A statutory commercial interest is a statutory fee charged for late payment. The interest rate is based on the law and can vary per country and region. The interest is higher than the legal consumer interest rate and only applies to commercial transactions between businesses or with government institutions. It provides companies with a legal instrument to enforce payment and ensures that the risk of late payments is shared more fairly between trading parties. This can help improve business cash flow and prevent bankruptcies caused by payment problems.More info :https://www.credifin-nederland.nl/wettelijke-rente/
In the Netherlands the statutory commercial interest is currently 8% plus the Bank of England base rate for business-to-business transactions. This is higher than the legally required consumer interest rate, which is 2%.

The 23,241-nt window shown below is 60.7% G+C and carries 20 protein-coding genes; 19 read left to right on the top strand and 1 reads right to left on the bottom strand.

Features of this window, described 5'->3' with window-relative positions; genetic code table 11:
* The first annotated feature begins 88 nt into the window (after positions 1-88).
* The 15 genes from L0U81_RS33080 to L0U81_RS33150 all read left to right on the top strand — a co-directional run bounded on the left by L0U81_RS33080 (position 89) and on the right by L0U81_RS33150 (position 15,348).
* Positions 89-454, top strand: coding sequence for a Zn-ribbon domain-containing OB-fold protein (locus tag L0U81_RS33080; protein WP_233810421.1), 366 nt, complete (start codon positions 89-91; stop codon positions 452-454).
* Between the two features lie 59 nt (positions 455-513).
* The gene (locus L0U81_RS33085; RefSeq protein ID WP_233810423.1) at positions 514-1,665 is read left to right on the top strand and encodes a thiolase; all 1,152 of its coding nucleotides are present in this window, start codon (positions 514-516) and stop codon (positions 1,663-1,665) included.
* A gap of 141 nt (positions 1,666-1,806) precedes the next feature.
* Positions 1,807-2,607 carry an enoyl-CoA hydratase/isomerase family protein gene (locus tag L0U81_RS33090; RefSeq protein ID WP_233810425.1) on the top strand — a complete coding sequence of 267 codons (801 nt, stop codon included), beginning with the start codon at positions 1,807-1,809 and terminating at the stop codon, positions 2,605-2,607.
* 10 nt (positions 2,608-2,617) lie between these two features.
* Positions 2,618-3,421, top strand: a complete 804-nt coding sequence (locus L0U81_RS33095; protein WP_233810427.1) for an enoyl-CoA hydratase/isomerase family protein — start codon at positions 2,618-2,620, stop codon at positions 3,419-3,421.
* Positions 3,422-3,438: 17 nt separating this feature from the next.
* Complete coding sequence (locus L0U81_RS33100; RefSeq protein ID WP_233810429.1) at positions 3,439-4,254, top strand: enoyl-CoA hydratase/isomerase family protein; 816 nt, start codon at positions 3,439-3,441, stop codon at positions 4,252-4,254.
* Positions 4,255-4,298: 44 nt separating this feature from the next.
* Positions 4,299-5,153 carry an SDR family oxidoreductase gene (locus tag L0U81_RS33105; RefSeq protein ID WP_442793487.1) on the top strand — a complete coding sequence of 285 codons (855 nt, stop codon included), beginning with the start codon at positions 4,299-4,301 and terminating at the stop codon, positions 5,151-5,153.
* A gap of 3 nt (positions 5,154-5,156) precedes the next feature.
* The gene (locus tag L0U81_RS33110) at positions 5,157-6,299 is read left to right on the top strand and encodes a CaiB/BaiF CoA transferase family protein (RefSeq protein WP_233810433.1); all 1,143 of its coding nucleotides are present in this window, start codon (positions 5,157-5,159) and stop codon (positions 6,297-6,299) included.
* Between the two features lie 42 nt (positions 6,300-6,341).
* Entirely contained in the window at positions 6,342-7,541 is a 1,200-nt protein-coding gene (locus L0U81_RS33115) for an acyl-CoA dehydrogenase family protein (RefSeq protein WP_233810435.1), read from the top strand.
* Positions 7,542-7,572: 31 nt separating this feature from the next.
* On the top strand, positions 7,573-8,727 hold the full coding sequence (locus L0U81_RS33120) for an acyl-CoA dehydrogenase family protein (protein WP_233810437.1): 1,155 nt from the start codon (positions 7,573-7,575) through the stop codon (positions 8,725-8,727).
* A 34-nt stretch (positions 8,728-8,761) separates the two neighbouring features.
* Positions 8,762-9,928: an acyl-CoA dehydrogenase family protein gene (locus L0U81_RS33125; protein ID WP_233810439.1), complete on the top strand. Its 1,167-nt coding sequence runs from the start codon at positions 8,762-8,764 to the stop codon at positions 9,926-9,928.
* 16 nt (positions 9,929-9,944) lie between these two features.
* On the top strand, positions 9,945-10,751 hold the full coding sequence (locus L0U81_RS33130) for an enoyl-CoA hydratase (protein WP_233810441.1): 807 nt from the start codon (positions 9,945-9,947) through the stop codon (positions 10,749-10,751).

Decoding Statutory Commercial Interest: A Deep Dive into Legal Dynamics
You can only charge statutory interest if the contract, your Invoices, or other commercial documentation expressly reserves the right to do so. Otherwise, you are only entitled to charge contractual interest.
As a default rule, a payment is considered late after 30 days for public authorities and 60 days for business transactions (unless parties have agreed a longer term which is not grossly unfair to you). The period is counted from when the customer receives your invoice or you deliver the goods or provide the service.
You can also add debt recovery costs to your statutory commercial interest. This will increase the total amount payable on your claim. You can then add this to your principal sum and send a new invoice including these additional costs.